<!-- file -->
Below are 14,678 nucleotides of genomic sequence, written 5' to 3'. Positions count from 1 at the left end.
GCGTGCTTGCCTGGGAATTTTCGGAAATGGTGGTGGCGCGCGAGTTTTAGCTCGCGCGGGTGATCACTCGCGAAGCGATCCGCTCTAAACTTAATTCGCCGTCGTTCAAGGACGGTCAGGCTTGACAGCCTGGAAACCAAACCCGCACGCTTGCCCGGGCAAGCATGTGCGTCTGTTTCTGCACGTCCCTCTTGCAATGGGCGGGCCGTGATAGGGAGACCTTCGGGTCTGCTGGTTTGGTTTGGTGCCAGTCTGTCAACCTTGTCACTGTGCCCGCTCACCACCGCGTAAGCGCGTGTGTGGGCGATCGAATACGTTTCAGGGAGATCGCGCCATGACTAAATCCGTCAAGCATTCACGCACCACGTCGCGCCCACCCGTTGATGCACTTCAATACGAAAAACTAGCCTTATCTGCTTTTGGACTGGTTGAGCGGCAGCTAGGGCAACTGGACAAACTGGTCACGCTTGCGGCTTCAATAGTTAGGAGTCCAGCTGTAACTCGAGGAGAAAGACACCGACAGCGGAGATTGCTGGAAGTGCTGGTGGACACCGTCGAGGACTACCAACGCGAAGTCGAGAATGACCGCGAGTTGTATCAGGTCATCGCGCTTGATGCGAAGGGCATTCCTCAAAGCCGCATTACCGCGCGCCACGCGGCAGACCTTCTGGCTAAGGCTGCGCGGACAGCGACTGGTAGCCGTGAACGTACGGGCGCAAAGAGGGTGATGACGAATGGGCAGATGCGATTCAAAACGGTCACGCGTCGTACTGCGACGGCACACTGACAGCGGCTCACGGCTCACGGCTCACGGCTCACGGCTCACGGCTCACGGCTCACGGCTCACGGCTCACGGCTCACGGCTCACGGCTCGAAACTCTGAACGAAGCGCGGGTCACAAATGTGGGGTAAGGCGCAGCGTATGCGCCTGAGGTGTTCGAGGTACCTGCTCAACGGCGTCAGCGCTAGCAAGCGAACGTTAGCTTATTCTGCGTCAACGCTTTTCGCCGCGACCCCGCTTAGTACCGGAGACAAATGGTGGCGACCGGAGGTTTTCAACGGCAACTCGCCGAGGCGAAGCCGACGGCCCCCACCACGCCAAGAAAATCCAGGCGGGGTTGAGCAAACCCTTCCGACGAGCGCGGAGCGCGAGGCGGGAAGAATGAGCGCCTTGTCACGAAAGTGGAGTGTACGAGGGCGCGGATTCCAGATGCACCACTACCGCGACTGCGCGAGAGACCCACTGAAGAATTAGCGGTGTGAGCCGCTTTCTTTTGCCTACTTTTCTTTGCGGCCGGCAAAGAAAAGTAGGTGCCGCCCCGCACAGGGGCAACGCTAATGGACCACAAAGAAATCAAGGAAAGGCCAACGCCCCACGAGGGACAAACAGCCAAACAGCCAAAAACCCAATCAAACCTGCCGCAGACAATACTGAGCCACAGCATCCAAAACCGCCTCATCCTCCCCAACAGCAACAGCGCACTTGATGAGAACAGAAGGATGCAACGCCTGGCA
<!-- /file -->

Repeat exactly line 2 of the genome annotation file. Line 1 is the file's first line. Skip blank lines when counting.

GCGTGCTTGCCTGGGAATTTTCGGAAATGGTGGTGGCGCGCGAGTTTTAGCTCGCGCGGGTGATCACTCGCGAAGCGATCCGCTCTAAACTTAATTCGCCGTCGTTCAAGGACGGTCAGGCTTGACAGCCTGGAAACCAAACCCGCACGCTTGCCCGGGCAAGCATGTGCGTCTGTTTCTGCACGTCCCTCTTGCAATGGGCGGGCCGTGATAGGGAGACCTTCGGGTCTGCTGGTTTGGTTTGGTGCCAGTCTGTCAACCTTGTCACTGTGCCCGCTCACCACCGCGTAAGCGCGTGTGTGGGCGATCGAATACGTTTCAGGGAGATCGCGCCATGACTAAATCCGTCAAGCATTCACGCACCACGTCGCGCCCACCCGTTGATGCACTTCAATACGAAAAACTAGCCTTATCTGCTTTTGGACTGGTTGAGCGGCAGCTAGGGCAACTGGACAAACTGGTCACGCTTGCGGCTTCAATAGTTAGGAGTCCAGCTGTAACTCGAGGAGAAAGACACCGACAGCGGAGATTGCTGGAAGTGCTGGTGGACACCGTCGAGGACTACCAACGCGAAGTCGAGAATGACCGCGAGTTGTATCAGGTCATCGCGCTTGATGCGAAGGGCATTCCTCAAAGCCGCATTACCGCGCGCCACGCGGCAGACCTTCTGGCTAAGGCTGCGCGGACAGCGACTGGTAGCCGTGAACGTACGGGCGCAAAGAGGGTGATGACGAATGGGCAGATGCGATTCAAAACGGTCACGCGTCGTACTGCGACGGCACACTGACAGCGGCTCACGGCTCACGGCTCACGGCTCACGGCTCACGGCTCACGGCTCACGGCTCACGGCTCACGGCTCACGGCTCACGGCTCGAAACTCTGAACGAAGCGCGGGTCACAAATGTGGGGTAAGGCGCAGCGTATGCGCCTGAGGTGTTCGAGGTACCTGCTCAACGGCGTCAGCGCTAGCAAGCGAACGTTAGCTTATTCTGCGTCAACGCTTTTCGCCGCGACCCCGCTTAGTACCGGAGACAAATGGTGGCGACCGGAGGTTTTCAACGGCAACTCGCCGAGGCGAAGCCGACGGCCCCCACCACGCCAAGAAAATCCAGGCGGGGTTGAGCAAACCCTTCCGACGAGCGCGGAGCGCGAGGCGGGAAGAATGAGCGCCTTGTCACGAAAGTGGAGTGTACGAGGGCGCGGATTCCAGATGCACCACTACCGCGACTGCGCGAGAGACCCACTGAAGAATTAGCGGTGTGAGCCGCTTTCTTTTGCCTACTTTTCTTTGCGGCCGGCAAAGAAAAGTAGGTGCCGCCCCGCACAGGGGCAACGCTAATGGACCACAAAGAAATCAAGGAAAGGCCAACGCCCCACGAGGGACAAACAGCCAAACAGCCAAAAACCCAATCAAACCTGCCGCAGACAATACTGAGCCACAGCATCCAAAACCGCCTCATCCTCCCCAACAGCAACAGCGCACTTGATGAGAACAGAAGGATGCAACGCCTGGCA